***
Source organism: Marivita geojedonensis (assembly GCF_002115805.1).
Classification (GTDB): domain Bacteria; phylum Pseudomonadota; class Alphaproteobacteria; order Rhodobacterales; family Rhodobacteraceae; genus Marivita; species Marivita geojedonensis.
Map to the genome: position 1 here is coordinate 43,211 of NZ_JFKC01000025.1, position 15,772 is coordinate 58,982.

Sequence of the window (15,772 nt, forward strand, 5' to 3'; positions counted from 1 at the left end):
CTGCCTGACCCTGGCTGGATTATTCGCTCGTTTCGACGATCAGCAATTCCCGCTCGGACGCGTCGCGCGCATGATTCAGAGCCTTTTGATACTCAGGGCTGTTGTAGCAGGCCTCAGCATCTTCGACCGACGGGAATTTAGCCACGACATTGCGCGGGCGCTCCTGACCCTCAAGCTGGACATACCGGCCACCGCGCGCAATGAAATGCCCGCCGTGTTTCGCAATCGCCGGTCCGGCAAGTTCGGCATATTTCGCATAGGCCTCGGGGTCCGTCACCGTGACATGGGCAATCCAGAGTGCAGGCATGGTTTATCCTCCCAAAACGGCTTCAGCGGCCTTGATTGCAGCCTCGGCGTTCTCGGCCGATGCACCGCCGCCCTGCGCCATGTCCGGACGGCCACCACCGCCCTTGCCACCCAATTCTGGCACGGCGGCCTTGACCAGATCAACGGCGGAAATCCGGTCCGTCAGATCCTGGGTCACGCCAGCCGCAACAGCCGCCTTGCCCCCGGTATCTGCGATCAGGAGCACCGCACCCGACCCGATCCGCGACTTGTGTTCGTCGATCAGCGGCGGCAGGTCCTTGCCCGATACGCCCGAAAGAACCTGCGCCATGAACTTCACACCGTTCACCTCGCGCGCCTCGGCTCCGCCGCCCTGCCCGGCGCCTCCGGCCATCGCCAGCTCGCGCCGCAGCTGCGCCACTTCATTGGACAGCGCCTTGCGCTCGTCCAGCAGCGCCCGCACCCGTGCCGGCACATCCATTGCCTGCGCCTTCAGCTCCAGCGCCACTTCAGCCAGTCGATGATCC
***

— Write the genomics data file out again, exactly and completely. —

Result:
Source organism: Marivita geojedonensis (assembly GCF_002115805.1).
Classification (GTDB): domain Bacteria; phylum Pseudomonadota; class Alphaproteobacteria; order Rhodobacterales; family Rhodobacteraceae; genus Marivita; species Marivita geojedonensis.
Map to the genome: position 1 here is coordinate 43,211 of NZ_JFKC01000025.1, position 15,772 is coordinate 58,982.

Sequence of the window (15,772 nt, forward strand, 5' to 3'; positions counted from 1 at the left end):
CTGCCTGACCCTGGCTGGATTATTCGCTCGTTTCGACGATCAGCAATTCCCGCTCGGACGCGTCGCGCGCATGATTCAGAGCCTTTTGATACTCAGGGCTGTTGTAGCAGGCCTCAGCATCTTCGACCGACGGGAATTTAGCCACGACATTGCGCGGGCGCTCCTGACCCTCAAGCTGGACATACCGGCCACCGCGCGCAATGAAATGCCCGCCGTGTTTCGCAATCGCCGGTCCGGCAAGTTCGGCATATTTCGCATAGGCCTCGGGGTCCGTCACCGTGACATGGGCAATCCAGAGTGCAGGCATGGTTTATCCTCCCAAAACGGCTTCAGCGGCCTTGATTGCAGCCTCGGCGTTCTCGGCCGATGCACCGCCGCCCTGCGCCATGTCCGGACGGCCACCACCGCCCTTGCCACCCAATTCTGGCACGGCGGCCTTGACCAGATCAACGGCGGAAATCCGGTCCGTCAGATCCTGGGTCACGCCAGCCGCAACAGCCGCCTTGCCCCCGGTATCTGCGATCAGGAGCACCGCACCCGACCCGATCCGCGACTTGTGTTCGTCGATCAGCGGCGGCAGGTCCTTGCCCGATACGCCCGAAAGAACCTGCGCCATGAACTTCACACCGTTCACCTCGCGCGCCTCGGCTCCGCCGCCCTGCCCGGCGCCTCCGGCCATCGCCAGCTCGCGCCGCAGCTGCGCCACTTCATTGGACAGCGCCTTGCGCTCGTCCAGCAGCGCCCGCACCCGTGCCGGCACATCCATTGCCTGCGCCTTCAGCTCCAGCGCCACTTCAGCCAGTCGATGATCC